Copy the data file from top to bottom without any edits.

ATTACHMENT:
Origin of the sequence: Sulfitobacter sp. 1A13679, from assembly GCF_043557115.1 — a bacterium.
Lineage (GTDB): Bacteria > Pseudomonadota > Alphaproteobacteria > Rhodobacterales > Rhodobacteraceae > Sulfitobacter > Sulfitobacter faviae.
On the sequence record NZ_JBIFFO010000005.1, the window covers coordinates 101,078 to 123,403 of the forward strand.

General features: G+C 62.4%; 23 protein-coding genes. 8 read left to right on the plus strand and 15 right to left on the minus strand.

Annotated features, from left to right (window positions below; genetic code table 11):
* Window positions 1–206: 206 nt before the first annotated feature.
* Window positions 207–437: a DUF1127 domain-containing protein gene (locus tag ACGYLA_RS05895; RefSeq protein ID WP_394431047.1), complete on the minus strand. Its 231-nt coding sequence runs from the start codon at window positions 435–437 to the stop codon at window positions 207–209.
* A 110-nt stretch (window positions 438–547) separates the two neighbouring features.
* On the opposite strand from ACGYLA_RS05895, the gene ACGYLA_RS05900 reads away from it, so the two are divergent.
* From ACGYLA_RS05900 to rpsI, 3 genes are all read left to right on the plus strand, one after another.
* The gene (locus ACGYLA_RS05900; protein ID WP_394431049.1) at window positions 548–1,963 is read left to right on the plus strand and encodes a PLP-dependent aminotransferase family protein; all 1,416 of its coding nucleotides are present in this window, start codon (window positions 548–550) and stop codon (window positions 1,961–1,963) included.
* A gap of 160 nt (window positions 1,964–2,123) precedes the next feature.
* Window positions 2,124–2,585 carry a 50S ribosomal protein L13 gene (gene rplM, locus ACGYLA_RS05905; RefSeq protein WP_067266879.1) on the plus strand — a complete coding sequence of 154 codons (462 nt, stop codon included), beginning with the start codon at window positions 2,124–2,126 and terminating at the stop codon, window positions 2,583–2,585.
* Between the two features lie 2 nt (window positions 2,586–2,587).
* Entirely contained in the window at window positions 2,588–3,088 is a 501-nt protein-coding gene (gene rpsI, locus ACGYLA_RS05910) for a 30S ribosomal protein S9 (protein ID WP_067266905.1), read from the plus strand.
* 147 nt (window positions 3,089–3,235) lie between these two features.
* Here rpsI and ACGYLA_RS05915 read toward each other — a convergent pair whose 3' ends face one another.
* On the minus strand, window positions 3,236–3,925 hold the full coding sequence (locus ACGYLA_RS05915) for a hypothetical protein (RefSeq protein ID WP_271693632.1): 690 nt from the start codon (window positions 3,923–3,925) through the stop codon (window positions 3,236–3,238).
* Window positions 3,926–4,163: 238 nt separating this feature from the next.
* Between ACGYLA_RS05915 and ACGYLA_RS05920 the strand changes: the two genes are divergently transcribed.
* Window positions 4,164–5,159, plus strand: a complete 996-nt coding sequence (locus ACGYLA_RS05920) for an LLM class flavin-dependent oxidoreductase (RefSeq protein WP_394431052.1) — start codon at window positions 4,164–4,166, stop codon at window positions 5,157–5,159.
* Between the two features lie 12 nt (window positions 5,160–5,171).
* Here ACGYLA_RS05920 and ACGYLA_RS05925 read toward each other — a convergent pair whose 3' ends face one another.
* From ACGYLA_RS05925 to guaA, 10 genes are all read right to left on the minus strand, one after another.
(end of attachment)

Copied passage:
Origin of the sequence: Sulfitobacter sp. 1A13679, from assembly GCF_043557115.1 — a bacterium.
Lineage (GTDB): Bacteria > Pseudomonadota > Alphaproteobacteria > Rhodobacterales > Rhodobacteraceae > Sulfitobacter > Sulfitobacter faviae.
On the sequence record NZ_JBIFFO010000005.1, the window covers coordinates 101,078 to 123,403 of the forward strand.

General features: G+C 62.4%; 23 protein-coding genes. 8 read left to right on the plus strand and 15 right to left on the minus strand.

Annotated features, from left to right (window positions below; genetic code table 11):
* Window positions 1–206: 206 nt before the first annotated feature.
* Window positions 207–437: a DUF1127 domain-containing protein gene (locus tag ACGYLA_RS05895; RefSeq protein ID WP_394431047.1), complete on the minus strand. Its 231-nt coding sequence runs from the start codon at window positions 435–437 to the stop codon at window positions 207–209.
* A 110-nt stretch (window positions 438–547) separates the two neighbouring features.
* On the opposite strand from ACGYLA_RS05895, the gene ACGYLA_RS05900 reads away from it, so the two are divergent.
* From ACGYLA_RS05900 to rpsI, 3 genes are all read left to right on the plus strand, one after another.
* The gene (locus ACGYLA_RS05900; protein ID WP_394431049.1) at window positions 548–1,963 is read left to right on the plus strand and encodes a PLP-dependent aminotransferase family protein; all 1,416 of its coding nucleotides are present in this window, start codon (window positions 548–550) and stop codon (window positions 1,961–1,963) included.
* A gap of 160 nt (window positions 1,964–2,123) precedes the next feature.
* Window positions 2,124–2,585 carry a 50S ribosomal protein L13 gene (gene rplM, locus ACGYLA_RS05905; RefSeq protein WP_067266879.1) on the plus strand — a complete coding sequence of 154 codons (462 nt, stop codon included), beginning with the start codon at window positions 2,124–2,126 and terminating at the stop codon, window positions 2,583–2,585.
* Between the two features lie 2 nt (window positions 2,586–2,587).
* Entirely contained in the window at window positions 2,588–3,088 is a 501-nt protein-coding gene (gene rpsI, locus ACGYLA_RS05910) for a 30S ribosomal protein S9 (protein ID WP_067266905.1), read from the plus strand.
* 147 nt (window positions 3,089–3,235) lie between these two features.
* Here rpsI and ACGYLA_RS05915 read toward each other — a convergent pair whose 3' ends face one another.
* On the minus strand, window positions 3,236–3,925 hold the full coding sequence (locus ACGYLA_RS05915) for a hypothetical protein (RefSeq protein ID WP_271693632.1): 690 nt from the start codon (window positions 3,923–3,925) through the stop codon (window positions 3,236–3,238).
* Window positions 3,926–4,163: 238 nt separating this feature from the next.
* Between ACGYLA_RS05915 and ACGYLA_RS05920 the strand changes: the two genes are divergently transcribed.
* Window positions 4,164–5,159, plus strand: a complete 996-nt coding sequence (locus ACGYLA_RS05920) for an LLM class flavin-dependent oxidoreductase (RefSeq protein WP_394431052.1) — start codon at window positions 4,164–4,166, stop codon at window positions 5,157–5,159.
* Between the two features lie 12 nt (window positions 5,160–5,171).
* Here ACGYLA_RS05920 and ACGYLA_RS05925 read toward each other — a convergent pair whose 3' ends face one another.
* From ACGYLA_RS05925 to guaA, 10 genes are all read right to left on the minus strand, one after another.